Mixing bowl (calyx krater) with scenes of abduction or pursuit

Classical Period
about 460–450 B.C.
the Niobid Painter

Place of Manufacture: Greece, Attica, Athens


Height: 48 cm (18 7/8 in.); diameter: 50 cm (19 11/16 in.)

Accession Number


Medium or Technique

Ceramic, Red Figure

Not On View


The Ancient World



Scenes in two registers. Top: Peleus abducting Thetis in presence of Cheiron, Nereids and Nereus. Lower zone, A: Zephyros pursuing Phoibe (?); B: domestic scene in women’s quarters. Foot broken and repaired; also handle A/B. Body cracked from rim to handle-root, above handle B/A.

[Label text]:
The two horizontal registers on this krater depict two scenes of abduction or pursuit. In the lower register, a winged god, perhaps a personification of one of the winds, pursues a maiden. In the upper zone, the painter has represented the abduction of Thetis by Peleus. Thetis was destined to bear a son who would be more powerful than his father. Fearing such a threatening offspring, Zeus and Poseidon gave Thetis to Peleus. Indeed Thetis’ son was a powerful one; the result of her union with Peleus was the Trojan War hero Achilles. In this scene, Peleus sweeps Thetis up in his arms while his ally Cheiron the centaur looks on. Thetis’ father, the ocean-god Nereus, observes from his position at the back of the vase. The Nereids, the sea-nymph sisters of Thetis, carry fish as they run to assist Thetis and to alert Nereus.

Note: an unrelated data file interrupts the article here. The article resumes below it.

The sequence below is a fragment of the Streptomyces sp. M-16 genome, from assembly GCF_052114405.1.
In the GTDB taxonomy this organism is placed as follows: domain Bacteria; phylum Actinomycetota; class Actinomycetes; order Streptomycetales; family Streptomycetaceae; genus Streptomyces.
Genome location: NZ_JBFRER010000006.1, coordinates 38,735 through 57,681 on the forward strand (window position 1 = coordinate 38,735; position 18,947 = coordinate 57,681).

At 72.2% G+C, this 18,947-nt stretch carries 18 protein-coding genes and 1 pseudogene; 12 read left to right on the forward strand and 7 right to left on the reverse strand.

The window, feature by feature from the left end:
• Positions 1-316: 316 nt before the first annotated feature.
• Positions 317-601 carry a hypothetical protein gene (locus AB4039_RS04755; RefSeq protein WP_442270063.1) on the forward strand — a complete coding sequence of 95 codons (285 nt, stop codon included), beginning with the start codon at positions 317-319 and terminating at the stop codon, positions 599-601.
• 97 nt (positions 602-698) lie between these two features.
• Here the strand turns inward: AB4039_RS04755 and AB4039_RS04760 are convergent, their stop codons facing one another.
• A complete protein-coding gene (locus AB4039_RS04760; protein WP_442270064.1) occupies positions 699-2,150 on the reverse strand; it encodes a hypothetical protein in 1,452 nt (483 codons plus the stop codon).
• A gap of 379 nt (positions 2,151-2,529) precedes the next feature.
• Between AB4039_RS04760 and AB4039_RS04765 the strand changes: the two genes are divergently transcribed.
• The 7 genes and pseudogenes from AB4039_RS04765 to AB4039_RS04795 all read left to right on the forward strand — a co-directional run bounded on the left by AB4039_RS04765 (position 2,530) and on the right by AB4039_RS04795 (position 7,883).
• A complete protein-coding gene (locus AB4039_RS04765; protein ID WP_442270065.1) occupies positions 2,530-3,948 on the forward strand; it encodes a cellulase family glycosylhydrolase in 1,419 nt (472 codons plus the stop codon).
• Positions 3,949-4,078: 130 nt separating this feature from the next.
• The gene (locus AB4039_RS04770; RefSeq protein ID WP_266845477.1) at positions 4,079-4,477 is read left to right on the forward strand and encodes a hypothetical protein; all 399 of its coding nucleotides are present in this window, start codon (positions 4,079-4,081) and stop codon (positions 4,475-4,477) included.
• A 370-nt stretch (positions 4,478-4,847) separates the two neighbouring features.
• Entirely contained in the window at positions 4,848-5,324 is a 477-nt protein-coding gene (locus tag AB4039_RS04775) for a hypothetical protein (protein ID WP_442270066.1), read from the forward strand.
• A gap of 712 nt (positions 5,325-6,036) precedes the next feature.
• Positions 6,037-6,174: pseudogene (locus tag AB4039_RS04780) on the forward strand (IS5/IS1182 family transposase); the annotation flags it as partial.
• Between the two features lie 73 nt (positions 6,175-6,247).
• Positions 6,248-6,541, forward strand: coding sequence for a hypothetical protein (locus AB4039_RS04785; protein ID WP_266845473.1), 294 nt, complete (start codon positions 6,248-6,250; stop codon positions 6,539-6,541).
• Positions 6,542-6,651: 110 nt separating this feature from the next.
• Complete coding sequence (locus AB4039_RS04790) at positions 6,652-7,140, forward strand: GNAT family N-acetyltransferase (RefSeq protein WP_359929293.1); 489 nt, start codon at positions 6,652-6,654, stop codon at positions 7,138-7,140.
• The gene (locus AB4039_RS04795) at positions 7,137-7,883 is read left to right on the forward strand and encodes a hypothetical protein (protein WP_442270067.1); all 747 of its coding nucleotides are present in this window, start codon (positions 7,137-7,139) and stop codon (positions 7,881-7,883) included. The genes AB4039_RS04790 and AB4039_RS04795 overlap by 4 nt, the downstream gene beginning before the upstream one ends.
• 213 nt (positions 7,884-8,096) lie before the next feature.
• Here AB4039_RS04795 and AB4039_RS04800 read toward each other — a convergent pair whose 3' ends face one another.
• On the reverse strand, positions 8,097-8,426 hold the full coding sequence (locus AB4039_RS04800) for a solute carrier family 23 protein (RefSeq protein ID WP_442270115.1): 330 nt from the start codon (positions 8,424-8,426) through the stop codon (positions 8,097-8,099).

In the lower register on the reverse of the vase is what appears to be a domestic scene. A seated woman holding a mirror is surrounded by other women. This scene probably represents a part of some greater narrative that is lost to us today, but it would have been recognizable to the fifth century Greeks.


By 1972: with Robert E. Hecht, Jr.; purchased by MFA from Robert E. Hecht, Jr., September 13, 1972

Credit Line

Mary S. and Edward Jackson Holmes Fund